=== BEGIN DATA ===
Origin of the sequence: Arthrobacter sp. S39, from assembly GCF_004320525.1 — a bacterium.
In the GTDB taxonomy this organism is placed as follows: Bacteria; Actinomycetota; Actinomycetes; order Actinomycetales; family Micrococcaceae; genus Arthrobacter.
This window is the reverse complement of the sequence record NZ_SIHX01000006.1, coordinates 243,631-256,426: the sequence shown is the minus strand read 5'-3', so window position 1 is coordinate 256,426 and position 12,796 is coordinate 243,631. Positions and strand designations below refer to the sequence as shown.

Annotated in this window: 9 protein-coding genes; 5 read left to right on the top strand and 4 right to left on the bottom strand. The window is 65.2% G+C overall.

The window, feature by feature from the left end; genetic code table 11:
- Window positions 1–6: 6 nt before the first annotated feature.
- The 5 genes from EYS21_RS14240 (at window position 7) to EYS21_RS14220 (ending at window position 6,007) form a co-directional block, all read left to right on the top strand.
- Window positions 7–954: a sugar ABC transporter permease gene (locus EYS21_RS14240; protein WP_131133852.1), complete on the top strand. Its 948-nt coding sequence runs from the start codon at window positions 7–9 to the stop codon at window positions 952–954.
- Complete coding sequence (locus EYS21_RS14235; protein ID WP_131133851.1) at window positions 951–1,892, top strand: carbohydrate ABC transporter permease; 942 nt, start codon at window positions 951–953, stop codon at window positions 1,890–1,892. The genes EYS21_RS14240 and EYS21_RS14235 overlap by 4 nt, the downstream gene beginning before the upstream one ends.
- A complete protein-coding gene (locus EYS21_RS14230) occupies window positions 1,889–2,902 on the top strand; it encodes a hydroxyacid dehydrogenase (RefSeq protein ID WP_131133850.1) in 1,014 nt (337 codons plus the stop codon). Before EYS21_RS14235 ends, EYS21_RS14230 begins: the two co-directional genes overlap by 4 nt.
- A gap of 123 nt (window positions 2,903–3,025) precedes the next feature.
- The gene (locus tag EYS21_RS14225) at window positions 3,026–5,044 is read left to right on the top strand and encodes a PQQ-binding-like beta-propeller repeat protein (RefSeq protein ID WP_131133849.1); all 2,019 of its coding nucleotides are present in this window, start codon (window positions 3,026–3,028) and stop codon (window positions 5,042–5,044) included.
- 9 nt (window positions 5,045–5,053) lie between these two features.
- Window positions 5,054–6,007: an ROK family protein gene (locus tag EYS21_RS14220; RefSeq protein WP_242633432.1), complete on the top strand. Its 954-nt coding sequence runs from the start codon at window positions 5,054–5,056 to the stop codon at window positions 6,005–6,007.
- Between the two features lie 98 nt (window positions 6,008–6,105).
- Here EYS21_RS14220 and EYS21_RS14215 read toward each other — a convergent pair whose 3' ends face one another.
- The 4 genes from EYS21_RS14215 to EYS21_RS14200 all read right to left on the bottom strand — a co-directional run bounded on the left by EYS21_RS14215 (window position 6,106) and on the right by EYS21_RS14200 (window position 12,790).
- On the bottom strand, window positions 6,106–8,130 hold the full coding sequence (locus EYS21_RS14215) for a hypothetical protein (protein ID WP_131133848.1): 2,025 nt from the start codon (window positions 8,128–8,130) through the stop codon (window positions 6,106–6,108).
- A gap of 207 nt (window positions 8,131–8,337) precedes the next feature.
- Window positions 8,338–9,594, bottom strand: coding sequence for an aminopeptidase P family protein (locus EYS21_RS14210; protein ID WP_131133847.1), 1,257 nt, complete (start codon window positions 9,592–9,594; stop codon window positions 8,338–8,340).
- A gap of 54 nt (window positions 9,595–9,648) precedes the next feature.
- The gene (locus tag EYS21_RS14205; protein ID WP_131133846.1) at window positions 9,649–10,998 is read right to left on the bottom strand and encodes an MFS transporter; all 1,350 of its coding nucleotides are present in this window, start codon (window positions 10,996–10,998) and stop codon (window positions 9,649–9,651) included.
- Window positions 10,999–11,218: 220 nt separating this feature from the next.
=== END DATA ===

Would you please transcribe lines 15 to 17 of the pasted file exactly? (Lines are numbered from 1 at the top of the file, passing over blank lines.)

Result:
- Between the two features lie 98 nt (window positions 6,008–6,105).
- Here EYS21_RS14220 and EYS21_RS14215 read toward each other — a convergent pair whose 3' ends face one another.
- The 4 genes from EYS21_RS14215 to EYS21_RS14200 all read right to left on the bottom strand — a co-directional run bounded on the left by EYS21_RS14215 (window position 6,106) and on the right by EYS21_RS14200 (window position 12,790).